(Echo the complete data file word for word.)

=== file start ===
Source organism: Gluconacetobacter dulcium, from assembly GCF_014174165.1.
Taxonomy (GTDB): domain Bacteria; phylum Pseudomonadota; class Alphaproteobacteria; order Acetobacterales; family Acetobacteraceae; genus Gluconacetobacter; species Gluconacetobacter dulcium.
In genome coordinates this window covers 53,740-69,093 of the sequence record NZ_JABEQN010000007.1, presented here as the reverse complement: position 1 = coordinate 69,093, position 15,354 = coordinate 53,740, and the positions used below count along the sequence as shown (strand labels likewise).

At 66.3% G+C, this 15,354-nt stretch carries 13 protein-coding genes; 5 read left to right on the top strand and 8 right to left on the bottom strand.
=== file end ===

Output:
Source organism: Gluconacetobacter dulcium, from assembly GCF_014174165.1.
Taxonomy (GTDB): domain Bacteria; phylum Pseudomonadota; class Alphaproteobacteria; order Acetobacterales; family Acetobacteraceae; genus Gluconacetobacter; species Gluconacetobacter dulcium.
In genome coordinates this window covers 53,740-69,093 of the sequence record NZ_JABEQN010000007.1, presented here as the reverse complement: position 1 = coordinate 69,093, position 15,354 = coordinate 53,740, and the positions used below count along the sequence as shown (strand labels likewise).

At 66.3% G+C, this 15,354-nt stretch carries 13 protein-coding genes; 5 read left to right on the top strand and 8 right to left on the bottom strand.